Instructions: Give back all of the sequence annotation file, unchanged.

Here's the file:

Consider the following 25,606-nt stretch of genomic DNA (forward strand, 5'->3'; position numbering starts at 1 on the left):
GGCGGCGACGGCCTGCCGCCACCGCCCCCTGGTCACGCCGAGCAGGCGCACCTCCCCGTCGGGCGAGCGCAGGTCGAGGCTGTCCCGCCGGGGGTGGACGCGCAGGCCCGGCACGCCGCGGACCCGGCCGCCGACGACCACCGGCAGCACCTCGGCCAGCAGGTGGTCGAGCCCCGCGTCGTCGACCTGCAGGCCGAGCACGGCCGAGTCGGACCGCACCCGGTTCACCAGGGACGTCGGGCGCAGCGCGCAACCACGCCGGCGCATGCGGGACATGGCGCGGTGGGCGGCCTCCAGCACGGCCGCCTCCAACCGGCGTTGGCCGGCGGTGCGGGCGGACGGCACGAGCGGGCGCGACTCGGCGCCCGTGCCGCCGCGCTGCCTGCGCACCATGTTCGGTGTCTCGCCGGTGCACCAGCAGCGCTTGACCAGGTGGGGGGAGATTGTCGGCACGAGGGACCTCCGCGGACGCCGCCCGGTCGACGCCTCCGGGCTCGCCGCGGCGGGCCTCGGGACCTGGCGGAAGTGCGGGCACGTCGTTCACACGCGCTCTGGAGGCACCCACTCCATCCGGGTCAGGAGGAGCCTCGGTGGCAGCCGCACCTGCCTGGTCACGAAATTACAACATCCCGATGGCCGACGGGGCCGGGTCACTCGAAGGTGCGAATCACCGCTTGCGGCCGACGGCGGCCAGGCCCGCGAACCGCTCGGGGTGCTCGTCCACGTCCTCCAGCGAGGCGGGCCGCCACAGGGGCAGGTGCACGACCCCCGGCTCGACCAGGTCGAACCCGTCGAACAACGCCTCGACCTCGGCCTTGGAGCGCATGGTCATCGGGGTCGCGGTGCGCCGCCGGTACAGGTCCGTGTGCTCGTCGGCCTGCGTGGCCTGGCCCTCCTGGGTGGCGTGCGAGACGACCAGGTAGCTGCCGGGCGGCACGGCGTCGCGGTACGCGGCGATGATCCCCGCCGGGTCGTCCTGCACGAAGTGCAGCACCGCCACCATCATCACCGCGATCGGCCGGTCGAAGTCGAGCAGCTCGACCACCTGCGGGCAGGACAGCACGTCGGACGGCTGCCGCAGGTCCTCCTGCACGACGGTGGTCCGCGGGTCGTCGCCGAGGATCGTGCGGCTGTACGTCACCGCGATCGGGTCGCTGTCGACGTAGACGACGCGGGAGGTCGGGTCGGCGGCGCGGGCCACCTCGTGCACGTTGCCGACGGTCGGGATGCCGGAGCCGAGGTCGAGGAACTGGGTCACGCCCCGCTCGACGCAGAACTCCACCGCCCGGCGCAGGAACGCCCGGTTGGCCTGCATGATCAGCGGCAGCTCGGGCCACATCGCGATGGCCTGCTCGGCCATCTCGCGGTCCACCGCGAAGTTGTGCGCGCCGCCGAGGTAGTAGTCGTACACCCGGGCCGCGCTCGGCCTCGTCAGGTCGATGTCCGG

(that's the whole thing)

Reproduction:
Consider the following 25,606-nt stretch of genomic DNA (forward strand, 5'->3'; position numbering starts at 1 on the left):
GGCGGCGACGGCCTGCCGCCACCGCCCCCTGGTCACGCCGAGCAGGCGCACCTCCCCGTCGGGCGAGCGCAGGTCGAGGCTGTCCCGCCGGGGGTGGACGCGCAGGCCCGGCACGCCGCGGACCCGGCCGCCGACGACCACCGGCAGCACCTCGGCCAGCAGGTGGTCGAGCCCCGCGTCGTCGACCTGCAGGCCGAGCACGGCCGAGTCGGACCGCACCCGGTTCACCAGGGACGTCGGGCGCAGCGCGCAACCACGCCGGCGCATGCGGGACATGGCGCGGTGGGCGGCCTCCAGCACGGCCGCCTCCAACCGGCGTTGGCCGGCGGTGCGGGCGGACGGCACGAGCGGGCGCGACTCGGCGCCCGTGCCGCCGCGCTGCCTGCGCACCATGTTCGGTGTCTCGCCGGTGCACCAGCAGCGCTTGACCAGGTGGGGGGAGATTGTCGGCACGAGGGACCTCCGCGGACGCCGCCCGGTCGACGCCTCCGGGCTCGCCGCGGCGGGCCTCGGGACCTGGCGGAAGTGCGGGCACGTCGTTCACACGCGCTCTGGAGGCACCCACTCCATCCGGGTCAGGAGGAGCCTCGGTGGCAGCCGCACCTGCCTGGTCACGAAATTACAACATCCCGATGGCCGACGGGGCCGGGTCACTCGAAGGTGCGAATCACCGCTTGCGGCCGACGGCGGCCAGGCCCGCGAACCGCTCGGGGTGCTCGTCCACGTCCTCCAGCGAGGCGGGCCGCCACAGGGGCAGGTGCACGACCCCCGGCTCGACCAGGTCGAACCCGTCGAACAACGCCTCGACCTCGGCCTTGGAGCGCATGGTCATCGGGGTCGCGGTGCGCCGCCGGTACAGGTCCGTGTGCTCGTCGGCCTGCGTGGCCTGGCCCTCCTGGGTGGCGTGCGAGACGACCAGGTAGCTGCCGGGCGGCACGGCGTCGCGGTACGCGGCGATGATCCCCGCCGGGTCGTCCTGCACGAAGTGCAGCACCGCCACCATCATCACCGCGATCGGCCGGTCGAAGTCGAGCAGCTCGACCACCTGCGGGCAGGACAGCACGTCGGACGGCTGCCGCAGGTCCTCCTGCACGACGGTGGTCCGCGGGTCGTCGCCGAGGATCGTGCGGCTGTACGTCACCGCGATCGGGTCGCTGTCGACGTAGACGACGCGGGAGGTCGGGTCGGCGGCGCGGGCCACCTCGTGCACGTTGCCGACGGTCGGGATGCCGGAGCCGAGGTCGAGGAACTGGGTCACGCCCCGCTCGACGCAGAACTCCACCGCCCGGCGCAGGAACGCCCGGTTGGCCTGCATGATCAGCGGCAGCTCGGGCCACATCGCGATGGCCTGCTCGGCCATCTCGCGGTCCACCGCGAAGTTGTGCGCGCCGCCGAGGTAGTAGTCGTACACCCGGGCCGCGCTCGGCCTCGTCAGGTCGATGTCCGG